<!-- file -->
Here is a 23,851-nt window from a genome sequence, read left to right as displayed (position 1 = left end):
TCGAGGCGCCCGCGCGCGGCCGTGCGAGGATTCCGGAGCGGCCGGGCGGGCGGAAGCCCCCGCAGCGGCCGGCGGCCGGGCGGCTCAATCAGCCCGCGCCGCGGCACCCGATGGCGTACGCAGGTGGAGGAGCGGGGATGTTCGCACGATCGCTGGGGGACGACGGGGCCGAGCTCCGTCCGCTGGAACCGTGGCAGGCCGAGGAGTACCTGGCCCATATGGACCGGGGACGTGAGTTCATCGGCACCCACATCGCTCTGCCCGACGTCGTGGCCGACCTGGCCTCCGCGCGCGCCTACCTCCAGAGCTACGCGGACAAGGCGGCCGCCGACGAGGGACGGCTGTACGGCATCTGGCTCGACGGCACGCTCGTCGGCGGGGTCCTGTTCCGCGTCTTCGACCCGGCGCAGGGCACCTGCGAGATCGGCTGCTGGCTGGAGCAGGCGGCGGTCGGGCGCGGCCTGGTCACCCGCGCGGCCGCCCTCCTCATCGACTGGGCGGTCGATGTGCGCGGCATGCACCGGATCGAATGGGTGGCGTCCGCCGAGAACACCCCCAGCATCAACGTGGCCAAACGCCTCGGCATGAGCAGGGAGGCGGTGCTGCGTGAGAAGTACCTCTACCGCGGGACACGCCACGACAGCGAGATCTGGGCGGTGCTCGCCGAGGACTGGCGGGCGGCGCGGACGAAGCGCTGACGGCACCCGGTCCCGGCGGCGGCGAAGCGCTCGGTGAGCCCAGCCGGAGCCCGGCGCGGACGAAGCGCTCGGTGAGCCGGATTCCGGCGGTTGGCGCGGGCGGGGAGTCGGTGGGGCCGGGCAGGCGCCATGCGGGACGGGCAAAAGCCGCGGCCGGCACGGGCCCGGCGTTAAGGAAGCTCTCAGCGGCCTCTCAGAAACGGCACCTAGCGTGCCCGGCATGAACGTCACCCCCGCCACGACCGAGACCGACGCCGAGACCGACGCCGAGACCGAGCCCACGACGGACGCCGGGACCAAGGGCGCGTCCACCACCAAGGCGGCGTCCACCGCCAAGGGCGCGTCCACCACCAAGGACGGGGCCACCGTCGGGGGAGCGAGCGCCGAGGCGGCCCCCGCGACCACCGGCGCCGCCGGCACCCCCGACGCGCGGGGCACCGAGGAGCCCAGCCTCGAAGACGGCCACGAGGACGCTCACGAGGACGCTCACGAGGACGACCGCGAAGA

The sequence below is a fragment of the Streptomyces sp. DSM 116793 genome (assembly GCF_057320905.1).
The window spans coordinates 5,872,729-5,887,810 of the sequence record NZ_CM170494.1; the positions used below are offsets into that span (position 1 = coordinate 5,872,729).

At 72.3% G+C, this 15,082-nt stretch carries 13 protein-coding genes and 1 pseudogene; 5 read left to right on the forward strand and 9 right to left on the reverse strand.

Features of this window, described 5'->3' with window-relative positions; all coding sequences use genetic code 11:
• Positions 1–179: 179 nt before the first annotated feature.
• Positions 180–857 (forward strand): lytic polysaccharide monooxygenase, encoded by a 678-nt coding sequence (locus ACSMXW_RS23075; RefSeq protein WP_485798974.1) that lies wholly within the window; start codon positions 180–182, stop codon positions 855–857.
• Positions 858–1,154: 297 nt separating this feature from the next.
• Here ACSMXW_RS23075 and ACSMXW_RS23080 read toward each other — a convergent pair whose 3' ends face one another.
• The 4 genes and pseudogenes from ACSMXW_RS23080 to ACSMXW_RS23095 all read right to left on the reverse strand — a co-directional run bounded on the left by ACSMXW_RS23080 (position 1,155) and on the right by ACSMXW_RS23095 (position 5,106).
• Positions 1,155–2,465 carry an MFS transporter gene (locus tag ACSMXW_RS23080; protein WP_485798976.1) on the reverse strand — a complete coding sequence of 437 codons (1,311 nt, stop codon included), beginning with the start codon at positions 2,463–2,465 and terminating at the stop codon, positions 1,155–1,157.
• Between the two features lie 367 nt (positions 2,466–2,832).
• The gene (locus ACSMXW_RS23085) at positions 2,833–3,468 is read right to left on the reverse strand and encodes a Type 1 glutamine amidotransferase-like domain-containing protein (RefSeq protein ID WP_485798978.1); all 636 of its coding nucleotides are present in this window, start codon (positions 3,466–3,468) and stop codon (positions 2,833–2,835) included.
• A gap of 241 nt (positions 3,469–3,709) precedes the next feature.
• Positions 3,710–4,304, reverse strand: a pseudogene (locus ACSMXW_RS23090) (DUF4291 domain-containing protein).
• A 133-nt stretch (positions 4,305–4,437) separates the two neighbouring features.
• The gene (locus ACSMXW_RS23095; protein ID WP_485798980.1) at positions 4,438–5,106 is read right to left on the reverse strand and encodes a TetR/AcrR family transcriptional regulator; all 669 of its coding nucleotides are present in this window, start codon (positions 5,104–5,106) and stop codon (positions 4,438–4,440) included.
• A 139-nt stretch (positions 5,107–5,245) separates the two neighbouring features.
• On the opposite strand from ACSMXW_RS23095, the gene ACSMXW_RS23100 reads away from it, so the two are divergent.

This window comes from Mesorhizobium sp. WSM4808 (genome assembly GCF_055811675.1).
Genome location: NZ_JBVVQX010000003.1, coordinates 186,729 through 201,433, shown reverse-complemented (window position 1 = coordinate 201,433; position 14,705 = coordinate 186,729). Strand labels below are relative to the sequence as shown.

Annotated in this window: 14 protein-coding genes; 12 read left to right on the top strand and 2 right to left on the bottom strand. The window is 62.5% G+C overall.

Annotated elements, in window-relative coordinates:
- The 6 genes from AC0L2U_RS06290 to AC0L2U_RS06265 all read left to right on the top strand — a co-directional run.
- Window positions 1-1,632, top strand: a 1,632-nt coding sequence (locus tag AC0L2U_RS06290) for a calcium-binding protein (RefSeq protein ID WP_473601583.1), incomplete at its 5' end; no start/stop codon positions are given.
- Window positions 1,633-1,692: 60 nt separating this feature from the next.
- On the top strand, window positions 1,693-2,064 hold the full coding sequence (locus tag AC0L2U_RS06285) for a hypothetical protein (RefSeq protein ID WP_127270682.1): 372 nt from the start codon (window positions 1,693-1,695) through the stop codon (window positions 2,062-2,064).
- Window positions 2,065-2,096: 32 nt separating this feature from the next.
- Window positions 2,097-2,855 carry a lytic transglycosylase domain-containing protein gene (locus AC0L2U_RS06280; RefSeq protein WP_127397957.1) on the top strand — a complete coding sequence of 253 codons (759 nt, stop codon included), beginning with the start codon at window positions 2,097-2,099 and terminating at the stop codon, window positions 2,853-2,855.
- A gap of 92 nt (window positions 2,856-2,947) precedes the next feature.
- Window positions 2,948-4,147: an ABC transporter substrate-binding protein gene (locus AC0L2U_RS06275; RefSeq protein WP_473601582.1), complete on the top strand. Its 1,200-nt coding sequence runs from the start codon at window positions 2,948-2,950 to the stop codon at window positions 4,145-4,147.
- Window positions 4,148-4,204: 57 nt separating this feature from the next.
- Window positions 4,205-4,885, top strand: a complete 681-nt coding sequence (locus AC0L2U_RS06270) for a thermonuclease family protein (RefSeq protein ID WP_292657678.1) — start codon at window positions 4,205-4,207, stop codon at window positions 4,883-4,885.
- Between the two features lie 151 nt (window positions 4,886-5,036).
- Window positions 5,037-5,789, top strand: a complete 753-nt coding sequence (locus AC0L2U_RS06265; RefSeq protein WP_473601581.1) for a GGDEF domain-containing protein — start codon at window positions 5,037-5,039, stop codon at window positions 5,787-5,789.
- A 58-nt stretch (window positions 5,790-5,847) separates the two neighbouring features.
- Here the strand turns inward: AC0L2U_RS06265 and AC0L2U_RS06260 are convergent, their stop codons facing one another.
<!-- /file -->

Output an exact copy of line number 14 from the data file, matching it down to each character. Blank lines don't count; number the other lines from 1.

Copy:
• The gene (locus ACSMXW_RS23085) at positions 2,833–3,468 is read right to left on the reverse strand and encodes a Type 1 glutamine amidotransferase-like domain-containing protein (RefSeq protein ID WP_485798978.1); all 636 of its coding nucleotides are present in this window, start codon (positions 3,466–3,468) and stop codon (positions 2,833–2,835) included.